But if you're in the prejudice business the death of institutional racism and the demise of cultural racism means you'll need to look deeper; namely to find people being prejudiced against themselves. Then you can say it's the legacy of old prejudice and the cycle continues.
Psychologists at Stanford University and the University of Waterloo are here to help. If a white student and a black student get the exact same SAT score, the black student is probably better but he's worried about the perception that he does worse on tests - so he does worse on tests.
Did your head spin just a little reading that? I felt some vertigo writing it too, but Stanford's Greg Walton and Waterloo's Steven Spencer say this is a real issue and minorities and women fight against a 'psychological headwind.' They tested nearly 19,000 students in the United States, Canada, France, Germany and Sweden and say the difference is this 'stereotype threat.' When it was minimized, ethnic minorities and women outperformed non-minorities and men at the same level of past performance - not did better, just not as badly as if they felt stereotype threats. That means the black student who received the same 1020 on the SAT as his white classmate would likely have scored higher in the absence of stereotype threat. His 1020 underestimated his true ability.
What is stereotype threat? There is no legitimate definition so I had to fall back on Wikipedia and it's the sort of circular definition you've come to expect when people start with a conclusion and then match data to their topology. Josh Witten has a cartoon about that very subject today.
In the 1960s, a psychologist named Irwin Katz said that people who were treated like they were poor at something would do poorly. He used an IQ test but called it hand-eye coordination and found they did better than when it was called an IQ test. Sounds fishy? Sure, lots of people are nervous about an IQ test because there is a value judgment in that but no one is going to feel bad if they aren't coordinated in a class room - they will feel bad on a basketball court though.
Walton and Spencer say it's still a real problem today. Their projected cost; underperforming on the SAT by about 40 points for minorities and on the math portion of the test by about 20 points for women. Why women? Who knows? 70% of grade- and high-school teachers are women so if there is perception that women can't do math, it is women doing the stereotyping.
"Women and minorities are running into a headwind," said Walton, an assistant professor of psychology. "Their scores underestimate their true ability."
That's beautiful. I wish I could never do poorly on a test but instead can fall back on the test's inability to accurately measure how awesome I am. Can we ever get away from this stigma? Not the way things are, they say. Students taking standardized test are reminded of their race or gender because the testing companies need to know race and gender to make sure the tests are not biased against races and genders. I did that head hurting thing to you again, didn't I?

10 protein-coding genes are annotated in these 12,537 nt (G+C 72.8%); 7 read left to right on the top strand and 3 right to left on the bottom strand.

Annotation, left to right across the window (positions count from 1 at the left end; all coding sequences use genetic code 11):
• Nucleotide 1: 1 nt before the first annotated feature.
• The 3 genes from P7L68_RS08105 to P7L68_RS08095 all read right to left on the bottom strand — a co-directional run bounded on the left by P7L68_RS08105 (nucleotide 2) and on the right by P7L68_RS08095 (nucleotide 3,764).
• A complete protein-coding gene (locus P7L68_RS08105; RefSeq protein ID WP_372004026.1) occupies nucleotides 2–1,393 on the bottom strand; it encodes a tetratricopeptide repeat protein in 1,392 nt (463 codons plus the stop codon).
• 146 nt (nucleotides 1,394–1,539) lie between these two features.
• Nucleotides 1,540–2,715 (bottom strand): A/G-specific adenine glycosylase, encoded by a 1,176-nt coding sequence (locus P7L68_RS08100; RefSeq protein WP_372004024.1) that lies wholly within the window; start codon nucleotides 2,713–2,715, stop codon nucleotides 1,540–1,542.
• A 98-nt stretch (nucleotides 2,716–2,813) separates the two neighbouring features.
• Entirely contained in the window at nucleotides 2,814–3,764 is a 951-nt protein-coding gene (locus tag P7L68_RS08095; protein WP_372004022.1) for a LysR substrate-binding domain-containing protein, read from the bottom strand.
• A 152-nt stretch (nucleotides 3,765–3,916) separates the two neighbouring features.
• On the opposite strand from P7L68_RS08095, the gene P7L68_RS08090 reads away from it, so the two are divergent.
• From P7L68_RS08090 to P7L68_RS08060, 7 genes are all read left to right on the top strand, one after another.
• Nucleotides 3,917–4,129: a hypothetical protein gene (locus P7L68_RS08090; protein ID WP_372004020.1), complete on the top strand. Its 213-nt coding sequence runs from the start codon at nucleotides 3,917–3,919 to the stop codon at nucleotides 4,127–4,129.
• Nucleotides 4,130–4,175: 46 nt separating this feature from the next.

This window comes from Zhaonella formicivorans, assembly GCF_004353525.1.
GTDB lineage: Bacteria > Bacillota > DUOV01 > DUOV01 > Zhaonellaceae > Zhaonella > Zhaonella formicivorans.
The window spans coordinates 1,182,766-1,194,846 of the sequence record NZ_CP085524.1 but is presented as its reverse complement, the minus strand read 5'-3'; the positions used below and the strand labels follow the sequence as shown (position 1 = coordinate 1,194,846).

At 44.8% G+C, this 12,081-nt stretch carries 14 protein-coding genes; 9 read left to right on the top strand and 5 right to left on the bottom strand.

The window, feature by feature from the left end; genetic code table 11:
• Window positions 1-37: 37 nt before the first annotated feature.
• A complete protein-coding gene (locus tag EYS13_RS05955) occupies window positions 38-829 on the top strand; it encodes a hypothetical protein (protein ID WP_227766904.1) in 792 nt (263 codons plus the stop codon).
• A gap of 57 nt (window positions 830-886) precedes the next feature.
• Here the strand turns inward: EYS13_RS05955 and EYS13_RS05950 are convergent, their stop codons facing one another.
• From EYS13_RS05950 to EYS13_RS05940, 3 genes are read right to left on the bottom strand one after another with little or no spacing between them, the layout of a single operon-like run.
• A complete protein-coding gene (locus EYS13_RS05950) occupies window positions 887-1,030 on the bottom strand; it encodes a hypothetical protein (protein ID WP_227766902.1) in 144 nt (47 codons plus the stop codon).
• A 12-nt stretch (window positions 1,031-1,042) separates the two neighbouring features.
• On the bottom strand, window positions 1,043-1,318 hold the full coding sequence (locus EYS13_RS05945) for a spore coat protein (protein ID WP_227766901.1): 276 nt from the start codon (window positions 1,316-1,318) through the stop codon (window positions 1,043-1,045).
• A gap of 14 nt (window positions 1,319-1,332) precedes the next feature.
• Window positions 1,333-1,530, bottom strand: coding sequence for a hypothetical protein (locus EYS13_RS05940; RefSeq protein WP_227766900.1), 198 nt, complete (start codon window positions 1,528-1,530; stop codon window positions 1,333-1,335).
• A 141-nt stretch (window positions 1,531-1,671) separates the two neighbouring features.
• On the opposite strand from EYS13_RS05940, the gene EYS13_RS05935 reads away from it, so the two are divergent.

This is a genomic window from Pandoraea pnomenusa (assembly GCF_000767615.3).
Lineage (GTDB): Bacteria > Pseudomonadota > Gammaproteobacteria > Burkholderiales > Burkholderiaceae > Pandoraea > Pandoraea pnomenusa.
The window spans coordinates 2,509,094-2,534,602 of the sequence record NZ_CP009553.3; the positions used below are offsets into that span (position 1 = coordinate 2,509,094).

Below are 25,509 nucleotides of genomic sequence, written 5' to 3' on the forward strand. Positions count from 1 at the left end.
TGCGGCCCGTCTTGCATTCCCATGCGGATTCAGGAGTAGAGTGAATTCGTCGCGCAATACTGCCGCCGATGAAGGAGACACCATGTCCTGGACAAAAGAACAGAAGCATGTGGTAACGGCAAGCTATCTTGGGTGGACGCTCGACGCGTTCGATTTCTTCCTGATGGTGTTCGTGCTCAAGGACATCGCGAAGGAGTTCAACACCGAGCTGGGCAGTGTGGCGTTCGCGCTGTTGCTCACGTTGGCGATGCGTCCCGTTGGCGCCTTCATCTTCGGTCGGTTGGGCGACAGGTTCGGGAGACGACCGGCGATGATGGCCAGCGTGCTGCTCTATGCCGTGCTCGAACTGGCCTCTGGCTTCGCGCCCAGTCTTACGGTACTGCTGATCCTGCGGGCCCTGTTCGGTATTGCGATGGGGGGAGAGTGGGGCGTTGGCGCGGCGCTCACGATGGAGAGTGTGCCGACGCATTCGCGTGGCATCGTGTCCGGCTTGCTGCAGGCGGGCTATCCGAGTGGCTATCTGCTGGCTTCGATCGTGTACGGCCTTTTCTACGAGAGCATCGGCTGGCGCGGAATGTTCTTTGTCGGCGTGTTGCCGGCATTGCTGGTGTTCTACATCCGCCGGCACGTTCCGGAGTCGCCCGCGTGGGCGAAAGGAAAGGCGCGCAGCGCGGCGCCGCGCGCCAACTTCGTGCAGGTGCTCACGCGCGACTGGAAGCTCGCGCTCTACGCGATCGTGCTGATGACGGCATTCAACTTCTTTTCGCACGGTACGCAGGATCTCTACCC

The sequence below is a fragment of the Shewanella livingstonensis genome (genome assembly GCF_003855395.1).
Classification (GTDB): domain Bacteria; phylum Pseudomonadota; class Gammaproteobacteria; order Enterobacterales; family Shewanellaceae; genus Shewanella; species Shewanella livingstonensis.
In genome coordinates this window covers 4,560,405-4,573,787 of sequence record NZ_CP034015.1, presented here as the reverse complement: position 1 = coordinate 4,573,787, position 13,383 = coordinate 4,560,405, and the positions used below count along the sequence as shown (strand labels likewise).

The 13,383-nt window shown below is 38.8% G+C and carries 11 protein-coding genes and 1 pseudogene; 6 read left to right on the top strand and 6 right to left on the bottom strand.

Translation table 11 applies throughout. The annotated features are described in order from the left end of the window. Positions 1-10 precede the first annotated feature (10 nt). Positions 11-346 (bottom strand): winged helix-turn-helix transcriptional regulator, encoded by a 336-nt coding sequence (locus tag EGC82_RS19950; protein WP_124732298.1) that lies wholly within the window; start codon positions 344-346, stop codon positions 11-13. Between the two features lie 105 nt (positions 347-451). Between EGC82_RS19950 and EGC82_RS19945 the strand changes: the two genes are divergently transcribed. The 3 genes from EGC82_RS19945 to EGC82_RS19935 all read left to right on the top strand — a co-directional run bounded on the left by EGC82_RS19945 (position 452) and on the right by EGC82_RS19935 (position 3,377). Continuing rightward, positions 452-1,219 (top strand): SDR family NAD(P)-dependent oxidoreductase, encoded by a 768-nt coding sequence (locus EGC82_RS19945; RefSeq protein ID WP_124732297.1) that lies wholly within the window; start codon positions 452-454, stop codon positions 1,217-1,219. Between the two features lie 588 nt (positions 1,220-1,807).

The good news; this 'latent ability' effect actually applies less in academic situations. In sports, though, the last bastion of performance-based equality left, you can still get your feelings hurt.
"The stereotype that white men can't jump can undermine white men's athletic performance," Walton said. "A normal feature of how we work as humans is that we are affected by how other people may perceive us. It's disturbing to think that, if you perform badly, other people could think negatively about your group. It's distracting, and it undermines performance."
That's right. The NBA will need to have sensitivity training about the performance of white guys. No wonder I don't play basketball. I'd hate for black people to think all whites are genetically incapable of taking the pill to the post and the burden of representing all caucasians is too much pressure.
Back to test taking; they do have a simple, elegant solution. So simple I am surprised no one has thought of it. If you must put in demographic questions at all, put them at the end.
Here's the real kicker why it should be done that way (though obviously the best solution is to stop caring what race or gender someone is) - they say if you don't account for stereotype bias, you're guilty of sanctioning discrimination. That's right, you're racist if those scores don't go up.
This seems like a big burden to place on teachers who just want to teach subjects and move on.
"Organizations should take into account bias on a test that hides the untapped potential of members of stereotyped groups," said Spencer, a psychology professor. "To fail to do so would be to sanction discrimination. But that is not enough. In addition to correcting for the bias, schools and companies should work hard to create safe environments that minimize stereotype threat. That would allow everybody to perform at their best and ultimately would help organizations as a whole excel."
Unless excelling in organizations means you just want the best people who can perform whether or not people around them care what they are wearing, what color their skin is, or anything else. That's why sports are the one place where there is no real racism and why in some parts of academia there is; if you go out of your way to tell people you need to help them because there is so much racism - they need you to fix their problems - no progress gets made.
Barack Obama didn't get an endorsement from Al Sharpton or Jesse Jackson until long after he had the Democratic nomination sewed up. By not letting anyone tell him he couldn't get elected because of racism, he went ahead and became President.
Article: LATENT ABILITY: GRADES AND TEST SCORES SYSTEMATICALLY UNDERESTIMATE THE INTELLECTUAL ABILITY OF NEGATIVELY STEREOTYPED STUDENTS, Gregory M. Walton, Steven J. Spencer, Psychological Science (in press)
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